When I created and named this Blog, I had no idea what the title would come to mean to me.
On December 7, I received the call that every parent dreads; there had been a serious car accident and my son, Christopher, was at Tallahassee Memorial. I quickly dressed and left for the hospital. On the way, a weird though occurred to me – how mad I was going to be if this was a prank of Christopher and his friends. No such luck.
This was not the typical phone call as I had gone to bed to take a nap. Christopher and I had talked around 6:20 – he was at John’s and expected to be home within an hour or so. I woke up at 7:10 and rolled over to got back to sleep some more; I had been up late the previous night writing a paper for a class I was taking. At 8:15 when I woke up, I heard what sounded like a ball being thrown against a wall which would not have surprised me with a group of boys coming over. Rather than walking downstairs, I called Christopher’s cell phone, just to check in. He didn’t answer. Within a few minutes, the home phone rang – caller ID showed Christopher’s cell phone number. It was the hospital; “Is this the family of Chris Hefren? . . .”
I arrived at the hospital and was put into a “family room”. There I sat, by myself. As I recall, the first people to come in were from the Leon County Sheriff’s Department. I was told that Christopher had been life-flighted to the hospital and came in as critical as he could have and still be alive. They left me, by myself again.
Next came in a Chaplin; a very nice man, but not really in touch with what I was dealing with. He did pray with/for me which was very helpful. I am not sure that I was thinking of God at this point. Where was He, anyways?
Eventually, the medical folks came in and told me that Christoper had a lot of internal injuries. Their goal was to stabilize him and move him to Intensive Care. Not a very optimistic goal, in my mind.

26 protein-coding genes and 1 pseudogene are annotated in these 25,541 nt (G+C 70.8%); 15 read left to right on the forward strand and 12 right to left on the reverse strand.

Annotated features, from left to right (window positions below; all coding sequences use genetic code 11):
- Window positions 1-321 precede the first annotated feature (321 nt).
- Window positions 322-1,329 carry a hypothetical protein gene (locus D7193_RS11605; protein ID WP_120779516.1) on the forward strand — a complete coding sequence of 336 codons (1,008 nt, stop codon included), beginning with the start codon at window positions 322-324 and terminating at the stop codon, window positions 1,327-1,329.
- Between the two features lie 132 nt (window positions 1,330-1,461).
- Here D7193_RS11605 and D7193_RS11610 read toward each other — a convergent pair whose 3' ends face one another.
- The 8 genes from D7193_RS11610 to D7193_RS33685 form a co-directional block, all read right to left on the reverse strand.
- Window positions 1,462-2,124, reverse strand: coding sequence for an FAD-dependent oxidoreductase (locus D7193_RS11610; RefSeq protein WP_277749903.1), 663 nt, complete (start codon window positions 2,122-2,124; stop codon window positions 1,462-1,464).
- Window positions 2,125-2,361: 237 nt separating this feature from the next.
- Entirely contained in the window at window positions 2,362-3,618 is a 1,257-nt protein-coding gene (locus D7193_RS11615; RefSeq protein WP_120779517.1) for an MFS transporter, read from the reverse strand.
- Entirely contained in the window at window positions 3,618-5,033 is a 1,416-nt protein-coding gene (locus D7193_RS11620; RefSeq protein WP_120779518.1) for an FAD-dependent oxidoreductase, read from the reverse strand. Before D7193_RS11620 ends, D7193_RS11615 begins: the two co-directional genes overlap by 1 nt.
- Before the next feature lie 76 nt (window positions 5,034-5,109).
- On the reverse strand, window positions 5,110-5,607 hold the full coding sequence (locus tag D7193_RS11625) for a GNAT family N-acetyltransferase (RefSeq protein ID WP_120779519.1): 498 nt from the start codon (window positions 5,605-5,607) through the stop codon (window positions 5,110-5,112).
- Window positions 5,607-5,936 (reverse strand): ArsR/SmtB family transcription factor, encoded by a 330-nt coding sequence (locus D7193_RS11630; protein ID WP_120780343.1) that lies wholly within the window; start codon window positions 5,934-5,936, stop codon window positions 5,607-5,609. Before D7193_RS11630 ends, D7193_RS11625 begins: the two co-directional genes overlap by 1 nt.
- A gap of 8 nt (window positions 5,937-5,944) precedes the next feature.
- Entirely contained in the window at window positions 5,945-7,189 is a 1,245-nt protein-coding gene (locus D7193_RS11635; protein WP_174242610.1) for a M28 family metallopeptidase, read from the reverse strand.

Somewhere along the line, I called my mom and a friend, Connie. Connie picked up my mom and the two of them came to be with me. Shortly after their arrival, I was able to see Christopher. He didn’t look that bad to me, except that there was a lot of blood on the floor. They explained that the CT scan had revealed that his right lung was full of blood and that was their immediate concern. He was on a ventilator had had all sorts of tubes coming in and going out of his mouth. They had him sedated (although I believe that he was unconscious), but that wasn’t working so well because his blood pressure kept dropping. I went up close to him and talked to him. I have to believe that he knew I was there. I held his had for a moment. I had not before realized how big he had gotten; 17 year old sons are not inclined to let their mom hold their hand.
At that point, they knew that they weren’t going to be able to avoid surgery. They put a form in front of me to sign, but made it clear that had I not been there, they would be doing the surgery anyways. I left Christopher; he was squirming around. They assured me that this was a natural response to the discomfort caused by all the tubs. I would not see him alive again.
After what seemed to be an eternity, but actually between 11:30 and 12:00 that night, the doctor emerged. She was so kind. The extent of injuries in his abdomen was not as great as originally thought. They removed his spleen and part of his colon; his liver wasn’t damaged as thought. But the bleeding wouldn’t stop; a thoracic surgeon and begun to work. I shouldn’t expect to hear anything for at least a couple of hours. If it would be more than two, she would ask someone to come out to update me.
I told those around me that I wasn’t at all encouraged by that update. Others tried to tell me all the positives. I was right.
Within an hour, three doctor-looking people emerged. Just like in the movies, their first words were, “we’re sorry”. They took the time to try to explain that Christopher literally had a hole in his heart that when they got in there, just let loose. There was no time to get him on a heart-lung machine. They did everything they could. I don’t doubt that, but it wasn’t enough.